“This approach is, however, not scalable as the number of students applying to SuaCode is increasing exponentially. I saw a potential to solve this problem with AI, so I built Kwame to do just that.”

“I took a course at ETH Zurich from February to June 2020 where for my course project, I built Kwame and wrote a paper on the work which I later presented in a workshop at NeurIPS 2020 (a top AI conference) and recently at the 22nd International Conference on Artificial Intelligence in Education.”

image via RAEng/GGImages/FrancisKokoroko

George further revealed that the AI teaching assistant was named, ‘Kwame’, after Ghana’s first president Dr Kwame Nkrumah by his co-founder.

“Kwame is named after Dr. Kwame Nkrumah, the first President of Ghana and a Pan Africanist whose vision for a developed and empowered Africa resonates with the goals of SuaCode. My cofounder, Victor Kumbol actually came up with the name. He has a knack for coming up with cool and meaningful names.”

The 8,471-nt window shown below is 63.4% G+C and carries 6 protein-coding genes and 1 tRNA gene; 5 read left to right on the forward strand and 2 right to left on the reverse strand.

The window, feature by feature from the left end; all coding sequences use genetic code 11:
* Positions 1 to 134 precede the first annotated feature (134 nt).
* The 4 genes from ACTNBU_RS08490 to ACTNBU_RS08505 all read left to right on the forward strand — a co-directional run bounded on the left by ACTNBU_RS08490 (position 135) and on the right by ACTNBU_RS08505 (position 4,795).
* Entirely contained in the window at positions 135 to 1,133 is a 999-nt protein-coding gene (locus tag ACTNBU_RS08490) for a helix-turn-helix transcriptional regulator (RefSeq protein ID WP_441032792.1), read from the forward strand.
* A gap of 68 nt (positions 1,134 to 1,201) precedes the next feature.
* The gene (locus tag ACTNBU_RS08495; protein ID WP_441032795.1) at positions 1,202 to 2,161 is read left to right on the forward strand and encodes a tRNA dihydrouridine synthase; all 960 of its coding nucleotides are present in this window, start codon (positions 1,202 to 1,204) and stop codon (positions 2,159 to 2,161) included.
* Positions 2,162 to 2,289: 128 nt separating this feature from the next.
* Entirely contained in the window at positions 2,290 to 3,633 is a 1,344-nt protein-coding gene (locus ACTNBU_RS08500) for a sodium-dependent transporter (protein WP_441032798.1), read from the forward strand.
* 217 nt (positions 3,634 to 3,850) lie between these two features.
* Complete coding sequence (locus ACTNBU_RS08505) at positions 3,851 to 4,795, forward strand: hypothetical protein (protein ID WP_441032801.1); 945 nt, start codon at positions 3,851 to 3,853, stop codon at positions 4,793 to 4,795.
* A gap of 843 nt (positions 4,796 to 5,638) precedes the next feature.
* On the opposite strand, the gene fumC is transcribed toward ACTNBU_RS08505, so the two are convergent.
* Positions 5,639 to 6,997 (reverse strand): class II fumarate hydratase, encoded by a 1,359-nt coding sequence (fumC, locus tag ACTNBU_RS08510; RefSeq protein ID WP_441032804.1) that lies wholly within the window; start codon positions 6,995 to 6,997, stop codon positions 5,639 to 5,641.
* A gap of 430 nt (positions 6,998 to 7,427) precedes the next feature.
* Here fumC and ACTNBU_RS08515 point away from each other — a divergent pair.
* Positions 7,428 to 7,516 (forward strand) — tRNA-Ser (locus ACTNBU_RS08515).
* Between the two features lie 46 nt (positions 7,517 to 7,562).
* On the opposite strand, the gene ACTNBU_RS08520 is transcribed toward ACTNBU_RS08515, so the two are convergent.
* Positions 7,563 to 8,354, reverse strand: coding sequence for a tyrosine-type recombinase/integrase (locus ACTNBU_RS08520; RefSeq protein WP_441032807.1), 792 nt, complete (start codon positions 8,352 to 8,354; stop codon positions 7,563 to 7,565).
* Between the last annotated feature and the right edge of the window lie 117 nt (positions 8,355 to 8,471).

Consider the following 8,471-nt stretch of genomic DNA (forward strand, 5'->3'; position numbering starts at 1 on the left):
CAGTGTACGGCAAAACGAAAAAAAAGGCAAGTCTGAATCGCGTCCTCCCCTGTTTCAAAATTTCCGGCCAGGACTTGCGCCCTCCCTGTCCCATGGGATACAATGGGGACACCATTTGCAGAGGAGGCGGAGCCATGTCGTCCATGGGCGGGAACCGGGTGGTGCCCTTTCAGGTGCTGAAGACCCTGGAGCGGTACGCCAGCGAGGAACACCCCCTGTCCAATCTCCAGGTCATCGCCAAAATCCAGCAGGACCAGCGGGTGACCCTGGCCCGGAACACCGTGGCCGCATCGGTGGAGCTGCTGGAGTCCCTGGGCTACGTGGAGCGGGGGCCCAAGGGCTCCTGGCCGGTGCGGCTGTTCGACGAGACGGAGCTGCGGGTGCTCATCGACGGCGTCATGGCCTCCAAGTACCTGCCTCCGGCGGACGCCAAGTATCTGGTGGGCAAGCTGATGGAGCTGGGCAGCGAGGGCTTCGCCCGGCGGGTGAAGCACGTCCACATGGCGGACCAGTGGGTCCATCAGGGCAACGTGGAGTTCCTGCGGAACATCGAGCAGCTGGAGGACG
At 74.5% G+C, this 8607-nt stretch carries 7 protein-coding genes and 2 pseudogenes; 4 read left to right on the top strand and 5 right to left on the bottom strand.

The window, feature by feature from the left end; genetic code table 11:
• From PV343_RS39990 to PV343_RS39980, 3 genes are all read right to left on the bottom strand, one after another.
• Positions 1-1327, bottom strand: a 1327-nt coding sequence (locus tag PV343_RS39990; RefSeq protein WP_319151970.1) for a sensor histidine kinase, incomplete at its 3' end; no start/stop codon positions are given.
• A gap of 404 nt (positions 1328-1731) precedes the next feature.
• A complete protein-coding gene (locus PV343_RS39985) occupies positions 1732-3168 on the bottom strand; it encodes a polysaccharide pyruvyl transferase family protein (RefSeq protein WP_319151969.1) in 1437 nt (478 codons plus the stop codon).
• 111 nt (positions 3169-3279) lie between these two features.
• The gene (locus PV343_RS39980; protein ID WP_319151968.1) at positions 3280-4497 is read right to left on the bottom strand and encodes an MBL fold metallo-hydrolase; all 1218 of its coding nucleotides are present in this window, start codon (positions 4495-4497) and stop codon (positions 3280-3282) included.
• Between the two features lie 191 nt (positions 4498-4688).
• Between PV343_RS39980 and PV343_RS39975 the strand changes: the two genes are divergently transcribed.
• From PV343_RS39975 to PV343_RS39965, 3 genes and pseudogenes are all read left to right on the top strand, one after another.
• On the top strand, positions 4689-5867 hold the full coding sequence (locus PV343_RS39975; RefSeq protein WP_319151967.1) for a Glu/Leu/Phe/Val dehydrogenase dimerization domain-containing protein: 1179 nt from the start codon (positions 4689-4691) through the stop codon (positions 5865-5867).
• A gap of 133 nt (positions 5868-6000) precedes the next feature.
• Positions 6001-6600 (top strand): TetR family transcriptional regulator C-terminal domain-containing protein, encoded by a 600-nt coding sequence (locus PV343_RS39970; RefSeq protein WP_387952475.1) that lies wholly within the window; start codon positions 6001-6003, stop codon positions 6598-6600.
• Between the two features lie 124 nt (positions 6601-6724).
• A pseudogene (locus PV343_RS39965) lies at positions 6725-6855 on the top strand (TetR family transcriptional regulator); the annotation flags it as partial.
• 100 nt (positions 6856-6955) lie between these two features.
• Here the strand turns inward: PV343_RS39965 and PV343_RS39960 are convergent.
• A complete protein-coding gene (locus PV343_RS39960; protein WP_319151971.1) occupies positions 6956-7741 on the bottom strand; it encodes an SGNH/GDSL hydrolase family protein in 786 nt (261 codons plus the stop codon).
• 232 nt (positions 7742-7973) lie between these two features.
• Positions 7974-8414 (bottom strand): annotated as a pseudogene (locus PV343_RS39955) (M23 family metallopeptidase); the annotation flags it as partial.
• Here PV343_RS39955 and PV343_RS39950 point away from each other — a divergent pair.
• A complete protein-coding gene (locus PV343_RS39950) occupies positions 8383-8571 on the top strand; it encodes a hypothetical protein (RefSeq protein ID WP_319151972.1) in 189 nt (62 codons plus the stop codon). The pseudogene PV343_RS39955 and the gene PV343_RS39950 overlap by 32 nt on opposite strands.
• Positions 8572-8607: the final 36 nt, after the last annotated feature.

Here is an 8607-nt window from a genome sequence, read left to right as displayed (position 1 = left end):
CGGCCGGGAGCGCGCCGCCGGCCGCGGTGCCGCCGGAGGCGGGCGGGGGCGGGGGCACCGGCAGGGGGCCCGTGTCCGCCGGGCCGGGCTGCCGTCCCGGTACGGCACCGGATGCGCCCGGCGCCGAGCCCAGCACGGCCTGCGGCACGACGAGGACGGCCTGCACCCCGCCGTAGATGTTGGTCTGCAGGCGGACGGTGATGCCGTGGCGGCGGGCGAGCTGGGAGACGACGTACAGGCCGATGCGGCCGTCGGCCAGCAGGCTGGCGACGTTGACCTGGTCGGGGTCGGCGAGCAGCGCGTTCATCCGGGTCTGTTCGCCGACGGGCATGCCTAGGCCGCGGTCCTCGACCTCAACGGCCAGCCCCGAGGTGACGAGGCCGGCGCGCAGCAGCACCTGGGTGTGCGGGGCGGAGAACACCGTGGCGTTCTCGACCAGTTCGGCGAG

George, however, believes that the Kwame AI teaching assistant will revolutionize remote education across Africa.

Explaining why, he said: “Just imagine a primary school student in a rural part of Ghana calling a toll-free number using a feature phone and asking about photosynthesis in Twi (a Ghanaian language), and then getting a response from Kwame explaining photosynthesis in Twi. And the interaction goes on for like 1 hour with more question answering. During the interaction, Kwame after giving a certain answer detects frustration or confusion from the student’s voice and reply. Then Kwame proceeds to adapts his answer.”

“This is the kind of future my team and I are building! One in which a student, in any part of the continent (e.g. rural area), with the most easily accessible technology to them (e.g. feature phone) can still have quality education (get concepts clarified/explained to them anyplace, anytime, for an unlimited duration). And that is why I believe Kwame will revolutionize remote education across Africa,” he said.

Aside from the Kwame AI teaching assistant, George has also built other AI-powered apps including apps for stress detection (whether someone is feeling stressed or not), physical activity detection (whether someone is sitting, walking or running), voice activity detection (whether someone is speaking or not).